Children explain their rights …
… and we show you what we do to guarantee them
November 20 marks the day of the adoption of the Convention on the Rights of the Child. 54 articles, 42 child rights and 29 years later, Terre des hommes (Tdh) asks school children: What are your rights and why are they important? What would you do to improve the lives of children all around the world?
The right to be treated when sick
“People shouldn’t be dying from diseases that could easily be cured,” explains 12-year-old Olivia. Still too many children around the world are suffering from preventable diseases, and too many lose their lives during and after birth. Overcoming these challenges requires working in collaboration with local actors and governments and giving special attention to regions that have been neglected. This means facilitating access to healthcare for every person and training health personnel to perform quality services which save the lives of the most vulnerable children.
In 2017, Terre des hommes provided healthcare to 1.2 million children. In Mali, for example, we train midwives and health workers in rural areas to make sustainable improvements in the quality of care provided at birth. Thanks to this Balzan-Prize-supported project, which will be extended to further areas, almost 200 babies’ lives could be saved in one year.
The right to education
“Education is important because, when you are older and you want to have a profession, you need to know how to do it or what to do,” says Trenton, 12 years old. Education is the basis for children’s development and preparation for adult life. Still too many children lack access to this right, be it due to poverty, discrimination, crisis or displacement. Efforts need to be undertaken to guarantee an inclusive education system for all children.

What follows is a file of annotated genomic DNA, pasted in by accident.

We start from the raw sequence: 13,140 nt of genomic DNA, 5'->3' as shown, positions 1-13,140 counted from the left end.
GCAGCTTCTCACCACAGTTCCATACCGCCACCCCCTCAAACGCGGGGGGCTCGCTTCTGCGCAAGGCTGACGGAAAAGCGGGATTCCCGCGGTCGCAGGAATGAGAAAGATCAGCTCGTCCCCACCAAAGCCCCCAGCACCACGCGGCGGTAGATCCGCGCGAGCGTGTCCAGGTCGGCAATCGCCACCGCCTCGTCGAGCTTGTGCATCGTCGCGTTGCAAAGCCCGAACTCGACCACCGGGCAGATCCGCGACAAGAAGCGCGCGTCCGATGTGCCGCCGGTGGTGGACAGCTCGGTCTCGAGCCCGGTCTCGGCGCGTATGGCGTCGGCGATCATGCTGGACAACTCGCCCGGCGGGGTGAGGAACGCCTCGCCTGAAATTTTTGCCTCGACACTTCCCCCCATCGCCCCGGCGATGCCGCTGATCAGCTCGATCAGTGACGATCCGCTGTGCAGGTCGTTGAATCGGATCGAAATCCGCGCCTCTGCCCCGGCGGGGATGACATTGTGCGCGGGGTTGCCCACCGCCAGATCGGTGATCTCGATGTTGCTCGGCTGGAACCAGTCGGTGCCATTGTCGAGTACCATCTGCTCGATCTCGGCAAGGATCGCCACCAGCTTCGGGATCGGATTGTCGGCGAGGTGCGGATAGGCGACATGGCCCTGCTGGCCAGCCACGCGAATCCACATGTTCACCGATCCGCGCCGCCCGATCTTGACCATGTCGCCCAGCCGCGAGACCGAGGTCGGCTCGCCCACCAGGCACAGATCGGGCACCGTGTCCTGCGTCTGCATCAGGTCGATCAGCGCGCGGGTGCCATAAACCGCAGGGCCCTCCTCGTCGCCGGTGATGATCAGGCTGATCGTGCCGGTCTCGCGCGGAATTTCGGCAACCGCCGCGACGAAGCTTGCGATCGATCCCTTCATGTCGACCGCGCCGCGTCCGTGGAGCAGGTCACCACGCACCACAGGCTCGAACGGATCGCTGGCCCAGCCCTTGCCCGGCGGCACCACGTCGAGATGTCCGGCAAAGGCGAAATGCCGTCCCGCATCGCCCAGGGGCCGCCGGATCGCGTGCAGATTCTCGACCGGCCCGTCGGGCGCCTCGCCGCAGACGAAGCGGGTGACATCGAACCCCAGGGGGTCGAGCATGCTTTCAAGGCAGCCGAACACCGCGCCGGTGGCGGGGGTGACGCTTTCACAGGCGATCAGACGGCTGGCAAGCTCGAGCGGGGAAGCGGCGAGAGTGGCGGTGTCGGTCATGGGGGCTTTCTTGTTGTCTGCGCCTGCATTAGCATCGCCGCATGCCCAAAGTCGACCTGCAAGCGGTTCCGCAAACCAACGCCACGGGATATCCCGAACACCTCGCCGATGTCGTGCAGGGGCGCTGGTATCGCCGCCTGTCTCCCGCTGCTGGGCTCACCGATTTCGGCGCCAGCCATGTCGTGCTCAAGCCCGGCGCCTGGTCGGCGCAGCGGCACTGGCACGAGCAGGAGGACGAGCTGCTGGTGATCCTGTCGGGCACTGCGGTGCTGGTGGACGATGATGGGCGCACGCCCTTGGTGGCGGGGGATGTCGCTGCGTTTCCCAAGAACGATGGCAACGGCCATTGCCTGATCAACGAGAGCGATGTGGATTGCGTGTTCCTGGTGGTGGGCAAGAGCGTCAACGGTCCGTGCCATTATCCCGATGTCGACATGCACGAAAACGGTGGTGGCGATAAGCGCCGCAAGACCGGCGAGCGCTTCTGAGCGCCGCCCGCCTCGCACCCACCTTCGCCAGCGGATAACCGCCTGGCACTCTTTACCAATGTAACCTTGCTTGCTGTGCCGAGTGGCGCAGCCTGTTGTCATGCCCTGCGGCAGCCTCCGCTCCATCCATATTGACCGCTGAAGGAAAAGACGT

As an example, in 2017 Terre des hommes improved access to education for 5000 migrant children in Albania and Kosovo. Migrating children who return to their home country face considerable challenges reintegrating in the existing education system, because they missed school during the time of migration. Thanks Tdh’s after-school activities in these two countries, they can make up for the missed classes, allowing them to reintegrate into the regular education system.
The right to play, laugh and dream
Without the right to play, “I wouldn’t be a child,” says André, 13 years old. One in six children around the world is unable to attend school, has had their home or neighbourhood destroyed, are wounded, experienced or witnessed atrocities, or have lost a loved one. Due to war, conflict or natural catastrophes, children are displaced, live in refugee camps - most of the time they forget how it is to have a childhood. In our child-friendly spaces we give them back the possibility to play, laugh and dream.
In 2017, Terre des hommes came to the aid of more than one million children and their families who were victims of humanitarian crises. In our child friendly spaces in the middle of overcrowded refugee camps in Bangladesh, Terre des hommes protects Rohingya children, helps them overcome traumatic experiences and gives them back their childhood. “Child friendly spaces are essential for children in crisis. It gives them a chance to recover. It’s nice to see how different the energy is here and how happy the children are,” explains Nicola Griffiths, Child Protection Coordinator in Bangladesh.
Watch more videos about child rights:
- The right to be treated equally
- The right to a safe shelter
- The right to be protected from violence
- The right to have enough to eat